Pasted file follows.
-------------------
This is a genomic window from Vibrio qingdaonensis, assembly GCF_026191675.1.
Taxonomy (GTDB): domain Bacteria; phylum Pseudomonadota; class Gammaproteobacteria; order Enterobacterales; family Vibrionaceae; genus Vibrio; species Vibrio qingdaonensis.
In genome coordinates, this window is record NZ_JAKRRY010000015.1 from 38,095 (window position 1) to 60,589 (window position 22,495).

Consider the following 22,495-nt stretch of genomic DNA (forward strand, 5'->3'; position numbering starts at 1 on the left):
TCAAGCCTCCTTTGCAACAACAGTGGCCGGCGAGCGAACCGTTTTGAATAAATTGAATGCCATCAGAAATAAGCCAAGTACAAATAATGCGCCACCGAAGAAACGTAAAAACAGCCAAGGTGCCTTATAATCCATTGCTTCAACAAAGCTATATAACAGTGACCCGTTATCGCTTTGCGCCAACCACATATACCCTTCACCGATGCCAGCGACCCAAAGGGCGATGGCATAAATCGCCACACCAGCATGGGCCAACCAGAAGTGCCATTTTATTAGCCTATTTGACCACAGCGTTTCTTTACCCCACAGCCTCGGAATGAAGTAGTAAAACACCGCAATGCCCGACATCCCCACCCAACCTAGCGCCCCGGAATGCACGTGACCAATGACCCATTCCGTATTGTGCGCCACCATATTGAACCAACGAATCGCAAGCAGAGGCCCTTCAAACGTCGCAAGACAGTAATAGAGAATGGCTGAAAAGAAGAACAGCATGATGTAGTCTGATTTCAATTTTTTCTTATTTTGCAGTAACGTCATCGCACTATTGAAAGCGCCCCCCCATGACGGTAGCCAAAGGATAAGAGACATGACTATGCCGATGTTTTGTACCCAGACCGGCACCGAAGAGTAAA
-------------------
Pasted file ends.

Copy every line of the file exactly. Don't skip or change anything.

This is a genomic window from Vibrio qingdaonensis, assembly GCF_026191675.1.
Taxonomy (GTDB): domain Bacteria; phylum Pseudomonadota; class Gammaproteobacteria; order Enterobacterales; family Vibrionaceae; genus Vibrio; species Vibrio qingdaonensis.
In genome coordinates, this window is record NZ_JAKRRY010000015.1 from 38,095 (window position 1) to 60,589 (window position 22,495).

Consider the following 22,495-nt stretch of genomic DNA (forward strand, 5'->3'; position numbering starts at 1 on the left):
TCAAGCCTCCTTTGCAACAACAGTGGCCGGCGAGCGAACCGTTTTGAATAAATTGAATGCCATCAGAAATAAGCCAAGTACAAATAATGCGCCACCGAAGAAACGTAAAAACAGCCAAGGTGCCTTATAATCCATTGCTTCAACAAAGCTATATAACAGTGACCCGTTATCGCTTTGCGCCAACCACATATACCCTTCACCGATGCCAGCGACCCAAAGGGCGATGGCATAAATCGCCACACCAGCATGGGCCAACCAGAAGTGCCATTTTATTAGCCTATTTGACCACAGCGTTTCTTTACCCCACAGCCTCGGAATGAAGTAGTAAAACACCGCAATGCCCGACATCCCCACCCAACCTAGCGCCCCGGAATGCACGTGACCAATGACCCATTCCGTATTGTGCGCCACCATATTGAACCAACGAATCGCAAGCAGAGGCCCTTCAAACGTCGCAAGACAGTAATAGAGAATGGCTGAAAAGAAGAACAGCATGATGTAGTCTGATTTCAATTTTTTCTTATTTTGCAGTAACGTCATCGCACTATTGAAAGCGCCCCCCCATGACGGTAGCCAAAGGATAAGAGACATGACTATGCCGATGTTTTGTACCCAGACCGGCACCGAAGAGTAAA